When a company discovers that more than half of its customers want a new product, that company’s leaders would be wise to listen.
So when more than half the U.S. military’s communications managers want to see more products from non-traditional defense contractors – instead of the same old big corporations that dominate the defense industry – shouldn’t the Department of Defense listen?
This issue was captured in a new survey of military communications and cybersecurity professionals. Conducted by Viasat and the Government Business Council, the Second Annual State of Military Communications Study collected responses from 195 users – 40 percent of whom were Senior Executive Service or GS/GM-13 or higher – from across the military branches.
Among other questions, the survey asked respondents how their organization would benefit from participation in the acquisition process by the New Defense Industrial Base, the industry term for those companies who are not traditional defense contractors, yet which tend to operate in both the commercial and government sectors. The answer was that 52 percent of users believe that the New Defense Industrial Base would allow them access to the latest technology.
Another 51 percent looked forward to collaboration with industry partners, while more than one-third of respondents foresaw additional benefits such as increased mission effectiveness, reduced technology development time, and the chance to proactively address future warfighter requirements.
In fact, the survey suggests that DoD’s IT professionals yearn for a new approach. A staggering 97 percent of respondents said they’d experienced loss of connectivity in their military work, 60 percent fear that U.S. communications technology is behind or only at par with potential adversaries. Another 55 percent either have low confidence – or no confidence at all – in their organization’s preparedness against cyberattack.
Tough to change
The study’s findings also suggest the desire for change is being stymied by inertia and force of habit. When asked why their organization contracts with the Traditional Defense Industrial Base instead of the New Defense Industrial Base, 50 percent of respondents blamed cultural complacency. When asked the causes of any defense communications deficiencies in their agency, 39 percent also blamed cultural complacency, and an additional 21 percent pointed to low use of commercial technology.
Ken Peterman, Viasat’s President of Government Systems, describes this complacency as “maddening.” He blames it on two factors: One is “an acquisition community that is comfortable with the status quo,” he says. “In the absence of top-down leadership driving and encouraging transformational change, the rank and file is going to continue to do what they’ve always done.”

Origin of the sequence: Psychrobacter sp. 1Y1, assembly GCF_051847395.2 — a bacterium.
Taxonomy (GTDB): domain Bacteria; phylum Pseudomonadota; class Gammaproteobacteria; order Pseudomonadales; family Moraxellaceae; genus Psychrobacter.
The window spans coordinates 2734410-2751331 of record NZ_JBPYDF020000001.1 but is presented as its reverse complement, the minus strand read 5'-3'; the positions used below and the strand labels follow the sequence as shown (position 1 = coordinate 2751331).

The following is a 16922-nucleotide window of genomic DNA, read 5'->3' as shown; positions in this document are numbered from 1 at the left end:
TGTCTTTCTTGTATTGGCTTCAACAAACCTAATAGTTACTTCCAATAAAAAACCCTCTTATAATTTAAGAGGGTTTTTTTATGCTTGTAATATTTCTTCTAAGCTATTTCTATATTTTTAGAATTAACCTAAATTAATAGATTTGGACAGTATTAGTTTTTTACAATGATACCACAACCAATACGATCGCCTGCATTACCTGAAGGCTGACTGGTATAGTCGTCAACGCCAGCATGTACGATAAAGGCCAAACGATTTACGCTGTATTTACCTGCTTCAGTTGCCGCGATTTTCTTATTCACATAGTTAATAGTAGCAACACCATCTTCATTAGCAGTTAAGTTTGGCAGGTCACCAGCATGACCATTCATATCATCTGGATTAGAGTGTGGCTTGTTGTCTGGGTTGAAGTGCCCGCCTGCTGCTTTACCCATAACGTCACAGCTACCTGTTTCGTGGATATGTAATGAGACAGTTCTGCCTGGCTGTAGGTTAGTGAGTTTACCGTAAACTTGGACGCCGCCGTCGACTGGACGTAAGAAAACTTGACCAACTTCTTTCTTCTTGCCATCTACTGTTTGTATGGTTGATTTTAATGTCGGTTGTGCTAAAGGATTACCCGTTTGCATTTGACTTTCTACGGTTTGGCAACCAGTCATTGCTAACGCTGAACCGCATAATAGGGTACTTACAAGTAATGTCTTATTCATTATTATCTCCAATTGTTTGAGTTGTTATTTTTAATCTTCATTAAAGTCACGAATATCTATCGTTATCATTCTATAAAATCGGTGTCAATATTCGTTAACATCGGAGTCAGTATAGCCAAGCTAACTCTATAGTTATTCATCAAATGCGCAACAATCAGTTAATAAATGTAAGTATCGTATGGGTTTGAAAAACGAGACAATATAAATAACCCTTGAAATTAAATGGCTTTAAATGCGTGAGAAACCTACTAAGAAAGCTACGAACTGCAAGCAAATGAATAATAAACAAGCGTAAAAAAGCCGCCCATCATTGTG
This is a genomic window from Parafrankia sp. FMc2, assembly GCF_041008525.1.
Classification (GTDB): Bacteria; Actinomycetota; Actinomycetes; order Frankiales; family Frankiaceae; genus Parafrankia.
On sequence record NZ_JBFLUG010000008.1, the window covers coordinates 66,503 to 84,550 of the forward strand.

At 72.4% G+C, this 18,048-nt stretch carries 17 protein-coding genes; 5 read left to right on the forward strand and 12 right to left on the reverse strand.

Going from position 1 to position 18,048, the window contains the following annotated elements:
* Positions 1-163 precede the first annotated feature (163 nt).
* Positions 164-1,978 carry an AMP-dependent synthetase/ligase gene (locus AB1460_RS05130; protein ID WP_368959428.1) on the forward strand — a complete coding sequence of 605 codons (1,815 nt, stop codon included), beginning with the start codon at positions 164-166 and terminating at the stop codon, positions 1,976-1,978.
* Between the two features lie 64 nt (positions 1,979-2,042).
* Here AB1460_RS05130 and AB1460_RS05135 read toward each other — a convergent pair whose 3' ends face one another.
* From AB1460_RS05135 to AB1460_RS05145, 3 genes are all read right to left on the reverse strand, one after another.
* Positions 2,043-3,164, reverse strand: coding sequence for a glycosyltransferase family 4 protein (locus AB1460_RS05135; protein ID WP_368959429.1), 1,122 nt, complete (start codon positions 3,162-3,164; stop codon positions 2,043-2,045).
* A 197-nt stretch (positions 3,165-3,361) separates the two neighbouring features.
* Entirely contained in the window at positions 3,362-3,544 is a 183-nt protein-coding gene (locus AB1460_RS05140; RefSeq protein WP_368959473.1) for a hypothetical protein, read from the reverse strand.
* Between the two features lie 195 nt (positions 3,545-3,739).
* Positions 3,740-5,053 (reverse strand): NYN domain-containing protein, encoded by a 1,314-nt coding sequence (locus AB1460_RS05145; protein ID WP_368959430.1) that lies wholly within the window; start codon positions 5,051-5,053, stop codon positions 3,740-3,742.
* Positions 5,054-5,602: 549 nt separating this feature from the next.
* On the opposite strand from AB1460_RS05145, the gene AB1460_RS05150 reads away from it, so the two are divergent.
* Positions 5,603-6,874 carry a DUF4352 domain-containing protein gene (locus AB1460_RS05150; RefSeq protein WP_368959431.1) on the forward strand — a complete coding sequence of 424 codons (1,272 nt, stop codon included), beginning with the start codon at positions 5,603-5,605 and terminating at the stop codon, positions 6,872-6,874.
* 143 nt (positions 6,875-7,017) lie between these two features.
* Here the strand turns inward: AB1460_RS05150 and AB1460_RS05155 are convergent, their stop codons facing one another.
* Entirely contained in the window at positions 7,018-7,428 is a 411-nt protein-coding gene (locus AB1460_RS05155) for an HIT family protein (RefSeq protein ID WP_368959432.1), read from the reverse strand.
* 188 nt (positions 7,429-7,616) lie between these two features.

The other is a defense acquisition process that has become too focused on reinventing the wheel rather than utilizing suitable technologies already invented by the private sector. Indeed, the government isn’t always aware of – or even curious about – commercial breakthroughs.
“Some technology is moving so fast in the private sector that many in the defense acquisition community have lost touch with how far ahead the private sector really is,” Peterman says.
He points to purpose-built Department of Defense communications projects, including satellites and tactical radios, that in some cases have taken decades to develop, only to become antiquated by the time they are deployed. “In the same time that these programs have existed, the private sector has gone from 2G, to 3G, to 4G, to 5G. We’ve seen Viasat go from the ViaSat-1 satellite, to ViaSat-2 and now ViaSat-3 is coming.”
While the Department of Defense’s culture of invention might have produced remarkable technologies in the past, such as GPS, it is ill-suited for today’s fast-moving fields such as satellite communications and cybersecurity, where cutting-edge capabilities often originate in the private sector.
“We need to move from the policies and practice of the culture of invention, and move to a culture of assess, adapt, deploy, evolve and then roll off,” Peterman argues. “If there’s better technology, roll that off as fast as we can and move on to something else.”
Perhaps, he suggests, this is why so many government customers want more participation by the New Defense Industrial Base.
“What you see in the Traditional Defense Industrial Base is, ‘let me take six or eight months and write a proposal of how much it will cost for me to study the problem,’” Peterman says. “The technology to a large degree in the old defense industrial base is stale and tired. And I think the New Defense Industrial Base is proactively bringing this technology and putting it to work for us in the civilian world. And that technology is surprisingly applicable to the defense environment.”
The survey shows that defense communications managers are keenly aware of the capabilities offered by the New Defense Industrial Base. The question is how it will take the defense acquisitions community to realize the same.